(The following piece was submitted by Sharon Bromberg-Lim, a member of Trees for Watertown)
A large real estate equities firm arrives in a small New England town. Based in California, the firm has rolled into many towns before, bought up properties big and small, and plunked down buildings. This project is just one of many investments that the firm owns.
The firm says it must cut down more than 200 trees to put up its buildings. Some of the trees are mature and wise. The wise old trees do the most work, but together, older and younger trees shelter people and buildings from sun. After heavy rain, they absorb excess water and filter out pollutants. Birds sing and nestle in their branches.
Residents already feel their town lacks enough green space with tall trees. They feel that there is not enough open space for their children to play games or for their parents to take a stroll under leafy shade. They worry about climate change and look to trees, one of the most efficient sequesters of carbon and stormwater, to help. They look at buildings that have recently been erected and they wonder, why is there no grace or beauty? And why is there no room for just a sliver of nature?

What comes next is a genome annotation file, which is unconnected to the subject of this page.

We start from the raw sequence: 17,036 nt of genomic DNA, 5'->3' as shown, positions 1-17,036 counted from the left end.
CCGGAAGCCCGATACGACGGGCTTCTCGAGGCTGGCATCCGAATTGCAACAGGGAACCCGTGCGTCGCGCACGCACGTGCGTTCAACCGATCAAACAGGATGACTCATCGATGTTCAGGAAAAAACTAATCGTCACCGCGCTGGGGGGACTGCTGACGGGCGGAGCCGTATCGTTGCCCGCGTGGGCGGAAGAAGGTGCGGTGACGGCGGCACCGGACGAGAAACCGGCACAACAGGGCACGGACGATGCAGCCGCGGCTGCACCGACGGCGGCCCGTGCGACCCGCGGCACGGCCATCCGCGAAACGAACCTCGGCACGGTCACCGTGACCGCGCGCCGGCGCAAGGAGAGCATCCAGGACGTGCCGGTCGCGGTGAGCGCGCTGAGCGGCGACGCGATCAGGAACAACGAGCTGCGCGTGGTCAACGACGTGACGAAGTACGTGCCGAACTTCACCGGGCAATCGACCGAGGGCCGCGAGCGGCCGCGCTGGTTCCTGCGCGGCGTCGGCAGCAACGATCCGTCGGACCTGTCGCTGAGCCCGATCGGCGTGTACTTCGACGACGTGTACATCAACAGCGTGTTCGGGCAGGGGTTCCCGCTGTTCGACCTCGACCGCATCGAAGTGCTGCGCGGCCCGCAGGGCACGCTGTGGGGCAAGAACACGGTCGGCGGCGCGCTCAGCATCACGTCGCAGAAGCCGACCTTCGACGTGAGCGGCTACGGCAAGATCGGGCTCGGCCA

Birds flying by the beautiful river that flows through the town have come to rely on these trees. Some of the birds live in the little urban forest year ‘round, while others migrate, heading south in the fall and north in the spring. They stop to fuel up in the trees they remember from the last trip. When the trees go, the knowledge passed from one generation of songbirds to the next is no longer relevant. Pushed to the limit, when the trees go, the wildlife goes.
Will the firm adjust its plans for the people and the trees in the small town? Or will the juggernaut push through and cut down as many trees as it finds convenient?
This isn’t a storybook. It’s real life, and the town is ours, Watertown.
Alexandria Real Estate Equities bought a 29-acre parcel of land between Arsenal Street and the Charles River. Alexandria really has proposed to cut down more than 200 trees, many of them in good health. Trees are efficient, interlocking systems of water absorption, pollution-filtration, and oxygen-generation. As our summers get hotter and precipitation patterns more extreme, we need mature trees more than ever.
That is why I am asking Alexandria to save as many trees as possible.
Alexandria, take this opportunity to be a leader among real estate equity firms. Be creative. Your team of intelligent, innovative professionals — from the visionaries at the drafting table and in the boardroom to the people on-site — can break new ground in development strategy, working with the communities you propose to benefit, to be value-additive. Start right here in Watertown. Conserve a significant part of our urban forest while generating a profit. The two goals are not mutually exclusive, only if we think they are.